Friday, January 23, 2015

BBC Democracy Day: Europe 'faces political earthquakes'

PEGIDA march. From its birth in Dreden last October, the anti Islamification group is spreading across Germany (image source)

  After the political asteroid hit that saw anti - EU parties make enormous advances throughout the European Union in 2014's European Parliament election and with several large EU nation facing elections in 2015 and 2016, mainstream media are warning that political earthquakes could be in store for Europe. Reesearch by the Economist Intelligence Unit for the BBC's Democracy Day find that anti - EU feeling focuses on two issues, the flooding of European nations with third world immigrants by the ruling elites and the ongoing assault on national sovereignty and culture by the unelected bureaucrats of Brussels.

The report says the rising appeal of populist parties could see some winning elections and mainstream parties forced into previously unthinkable alliances. Europe's "crisis of democracy" is a gap between elites and voters, EIU says, adding "there is a gaping hole at the heart of European politics where big ideas should be".

Low turnouts at the polls and sharp falls in the membership of traditional parties are among the key factors in the surge of anti EU and anti - globalist parties.

The United Kingdom, which has a General Election in early May, is "on the cusp of a potentially prolonged period of political instability", according to political analysts.

They say there is a much higher than usual chance that the election will produce an unstable government - predicting that the populist UK Independence Party (UKIP) will take votes from both the Conservatives and Labour, with the Liberal Democrats losing votes and seats across the spectrum to open the way for a minority government propped up by several minor parties each with only a handful of seats.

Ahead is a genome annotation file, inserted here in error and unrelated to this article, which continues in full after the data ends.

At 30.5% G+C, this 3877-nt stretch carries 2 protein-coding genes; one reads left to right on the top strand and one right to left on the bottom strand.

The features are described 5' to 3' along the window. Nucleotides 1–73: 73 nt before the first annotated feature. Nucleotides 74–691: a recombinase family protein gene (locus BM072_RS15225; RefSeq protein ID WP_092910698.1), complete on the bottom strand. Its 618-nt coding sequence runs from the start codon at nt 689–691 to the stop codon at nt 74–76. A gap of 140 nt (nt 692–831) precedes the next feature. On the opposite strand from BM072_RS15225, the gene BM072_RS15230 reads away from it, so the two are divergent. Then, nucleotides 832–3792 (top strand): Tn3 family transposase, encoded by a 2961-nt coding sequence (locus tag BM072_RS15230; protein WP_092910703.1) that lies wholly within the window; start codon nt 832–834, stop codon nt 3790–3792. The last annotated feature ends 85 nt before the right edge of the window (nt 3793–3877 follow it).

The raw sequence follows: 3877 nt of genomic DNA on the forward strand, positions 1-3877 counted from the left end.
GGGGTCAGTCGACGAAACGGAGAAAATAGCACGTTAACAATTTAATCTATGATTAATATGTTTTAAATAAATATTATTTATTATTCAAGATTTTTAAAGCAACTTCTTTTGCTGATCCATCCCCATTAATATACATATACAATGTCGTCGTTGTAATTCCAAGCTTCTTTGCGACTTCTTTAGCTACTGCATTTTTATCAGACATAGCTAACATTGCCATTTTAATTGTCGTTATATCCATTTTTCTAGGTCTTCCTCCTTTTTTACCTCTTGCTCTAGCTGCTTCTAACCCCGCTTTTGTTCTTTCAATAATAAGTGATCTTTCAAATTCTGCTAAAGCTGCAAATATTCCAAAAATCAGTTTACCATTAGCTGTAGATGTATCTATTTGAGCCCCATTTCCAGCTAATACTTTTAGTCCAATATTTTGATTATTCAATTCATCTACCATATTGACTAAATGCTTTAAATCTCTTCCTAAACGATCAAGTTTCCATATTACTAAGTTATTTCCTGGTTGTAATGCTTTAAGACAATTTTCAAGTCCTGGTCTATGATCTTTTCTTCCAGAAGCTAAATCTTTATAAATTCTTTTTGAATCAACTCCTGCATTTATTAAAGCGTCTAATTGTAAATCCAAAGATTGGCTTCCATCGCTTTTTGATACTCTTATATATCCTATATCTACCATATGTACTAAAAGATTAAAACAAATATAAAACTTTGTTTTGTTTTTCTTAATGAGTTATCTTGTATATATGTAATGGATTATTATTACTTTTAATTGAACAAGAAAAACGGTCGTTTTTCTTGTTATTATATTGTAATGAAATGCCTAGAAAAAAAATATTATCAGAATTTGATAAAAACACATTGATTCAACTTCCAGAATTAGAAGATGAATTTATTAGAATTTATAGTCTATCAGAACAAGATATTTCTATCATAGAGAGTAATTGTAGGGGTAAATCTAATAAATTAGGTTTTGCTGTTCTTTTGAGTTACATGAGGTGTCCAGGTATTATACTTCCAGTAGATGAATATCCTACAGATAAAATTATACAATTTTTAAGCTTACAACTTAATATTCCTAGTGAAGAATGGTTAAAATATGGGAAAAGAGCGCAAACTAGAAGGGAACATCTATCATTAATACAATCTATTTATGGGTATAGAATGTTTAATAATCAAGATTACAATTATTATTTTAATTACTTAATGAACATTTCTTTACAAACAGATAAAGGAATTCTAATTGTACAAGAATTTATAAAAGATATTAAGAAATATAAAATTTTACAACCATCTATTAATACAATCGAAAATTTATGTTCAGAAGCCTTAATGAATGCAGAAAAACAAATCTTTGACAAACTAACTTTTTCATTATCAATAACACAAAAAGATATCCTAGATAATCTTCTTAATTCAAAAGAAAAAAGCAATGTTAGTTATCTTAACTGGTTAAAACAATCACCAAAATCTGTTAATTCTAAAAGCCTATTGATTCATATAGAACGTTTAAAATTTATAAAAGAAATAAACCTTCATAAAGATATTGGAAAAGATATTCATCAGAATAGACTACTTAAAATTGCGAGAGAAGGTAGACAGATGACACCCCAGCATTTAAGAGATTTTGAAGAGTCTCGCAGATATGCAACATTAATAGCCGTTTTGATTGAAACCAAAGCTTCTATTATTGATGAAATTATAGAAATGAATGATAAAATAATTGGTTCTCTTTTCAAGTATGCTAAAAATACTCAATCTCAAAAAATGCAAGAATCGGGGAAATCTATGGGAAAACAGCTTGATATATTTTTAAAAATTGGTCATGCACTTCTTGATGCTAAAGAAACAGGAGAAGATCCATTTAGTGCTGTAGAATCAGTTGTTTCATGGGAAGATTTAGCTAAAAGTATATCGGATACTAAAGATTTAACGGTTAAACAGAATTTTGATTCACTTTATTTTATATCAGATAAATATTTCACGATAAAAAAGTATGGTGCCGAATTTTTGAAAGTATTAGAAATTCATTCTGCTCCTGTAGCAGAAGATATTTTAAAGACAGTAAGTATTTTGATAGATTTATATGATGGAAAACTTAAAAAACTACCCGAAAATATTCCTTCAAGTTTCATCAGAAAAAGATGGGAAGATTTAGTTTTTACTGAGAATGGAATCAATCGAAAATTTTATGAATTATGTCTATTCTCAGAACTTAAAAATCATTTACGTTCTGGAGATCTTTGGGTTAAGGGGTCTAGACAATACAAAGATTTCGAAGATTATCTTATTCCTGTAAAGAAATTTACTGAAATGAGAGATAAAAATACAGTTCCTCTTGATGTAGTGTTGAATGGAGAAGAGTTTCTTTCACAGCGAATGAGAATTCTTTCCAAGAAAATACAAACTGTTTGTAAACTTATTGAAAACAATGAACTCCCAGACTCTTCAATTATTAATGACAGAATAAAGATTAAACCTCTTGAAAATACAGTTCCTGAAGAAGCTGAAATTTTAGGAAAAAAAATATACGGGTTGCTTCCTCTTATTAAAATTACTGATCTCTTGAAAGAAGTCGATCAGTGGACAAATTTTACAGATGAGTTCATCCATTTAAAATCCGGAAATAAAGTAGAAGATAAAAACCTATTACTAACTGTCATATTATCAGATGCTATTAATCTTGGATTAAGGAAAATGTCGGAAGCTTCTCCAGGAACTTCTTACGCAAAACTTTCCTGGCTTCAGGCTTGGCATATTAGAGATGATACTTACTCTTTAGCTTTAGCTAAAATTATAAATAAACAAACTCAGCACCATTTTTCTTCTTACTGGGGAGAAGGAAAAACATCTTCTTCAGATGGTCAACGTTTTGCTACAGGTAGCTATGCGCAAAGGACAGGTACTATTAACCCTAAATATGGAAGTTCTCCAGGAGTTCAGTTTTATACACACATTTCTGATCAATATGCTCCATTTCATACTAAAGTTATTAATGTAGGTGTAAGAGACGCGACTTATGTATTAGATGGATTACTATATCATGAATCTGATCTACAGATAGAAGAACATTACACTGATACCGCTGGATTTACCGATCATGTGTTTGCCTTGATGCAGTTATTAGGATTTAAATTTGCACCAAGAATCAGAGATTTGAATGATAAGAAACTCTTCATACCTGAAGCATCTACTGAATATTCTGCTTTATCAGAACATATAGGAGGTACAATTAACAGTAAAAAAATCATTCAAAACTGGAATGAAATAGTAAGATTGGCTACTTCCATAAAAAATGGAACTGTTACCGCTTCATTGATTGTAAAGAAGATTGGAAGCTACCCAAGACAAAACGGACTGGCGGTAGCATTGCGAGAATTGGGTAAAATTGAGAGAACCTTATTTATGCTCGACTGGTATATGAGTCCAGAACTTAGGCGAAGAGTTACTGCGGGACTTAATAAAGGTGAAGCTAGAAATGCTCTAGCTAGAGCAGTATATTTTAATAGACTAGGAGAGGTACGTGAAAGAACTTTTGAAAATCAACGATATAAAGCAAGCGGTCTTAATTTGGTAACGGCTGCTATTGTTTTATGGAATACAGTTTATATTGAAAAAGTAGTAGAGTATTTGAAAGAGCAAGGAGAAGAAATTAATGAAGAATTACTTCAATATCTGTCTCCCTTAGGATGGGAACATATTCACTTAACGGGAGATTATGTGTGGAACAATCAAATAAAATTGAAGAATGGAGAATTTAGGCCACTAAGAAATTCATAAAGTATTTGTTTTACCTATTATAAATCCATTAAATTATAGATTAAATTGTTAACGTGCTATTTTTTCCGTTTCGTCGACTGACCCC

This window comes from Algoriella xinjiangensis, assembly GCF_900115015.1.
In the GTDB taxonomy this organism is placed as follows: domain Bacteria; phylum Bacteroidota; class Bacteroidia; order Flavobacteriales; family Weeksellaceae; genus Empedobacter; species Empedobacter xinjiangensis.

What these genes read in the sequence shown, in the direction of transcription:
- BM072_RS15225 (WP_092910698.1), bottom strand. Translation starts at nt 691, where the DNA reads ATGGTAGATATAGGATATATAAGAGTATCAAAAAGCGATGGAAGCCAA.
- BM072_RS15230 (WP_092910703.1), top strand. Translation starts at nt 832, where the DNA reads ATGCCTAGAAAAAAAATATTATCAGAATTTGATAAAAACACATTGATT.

This fragmentation of what was until 2005 a solid two - party parliament combined with Britain's first-past-the-post electoral system will, the EIU says, make it increasingly difficult to form the kind of single-party governments with a parliamentary majority that have been the norm.

The most immediate political challenge and the first test of how far the growing anti - European sentiment translates into success at the polls will be in Greece. A snap general election takes place there on 25 January. Opinion polls suggest that the far left, anti - EU party Syriza could emerge as the strongest party. If it did and was able to form a government, the Economist research predicts this would act as a catalyst for political upheaval elsewhere. Britain's election in May could throw up even bigger surprises, with Hungary and Denmark joining the UK in the race for the exit.

"The election of a Syriza government would be highly destabilising, both domestically and regionally. It would almost certainly trigger a crisis in the relationship between Greece and its international creditors, as debt write-offs form one of the core planks of its policy platform," the EIU says.

"With similar anti-establishment parties gaining ground rapidly in a number of other countries scheduled to hold elections in 2015, the spill-over effects from a further period of Greek turmoil could be significant."
'Immigration and austerity'

Other examples of European elections with potential for unpredictable results cited by EIU include polls in Denmark, Finland, Spain, France, Sweden, Germany and Ireland. The PEGIDA protests in Germany are facing offcial attempts to ban them, a move which violates Greman's right to protest and is likely to backfire on the Government.

"There is a common denominator in these countries: the rise of populist parties," the EIU says, "Anti-establishment sentiment has surged across the eurozone (and the larger EU) and the risk of political disruption and potential crises is high."

Opposition to governance from Brussels, immigration and austerity are key themes and rallying cries for many of these parties.

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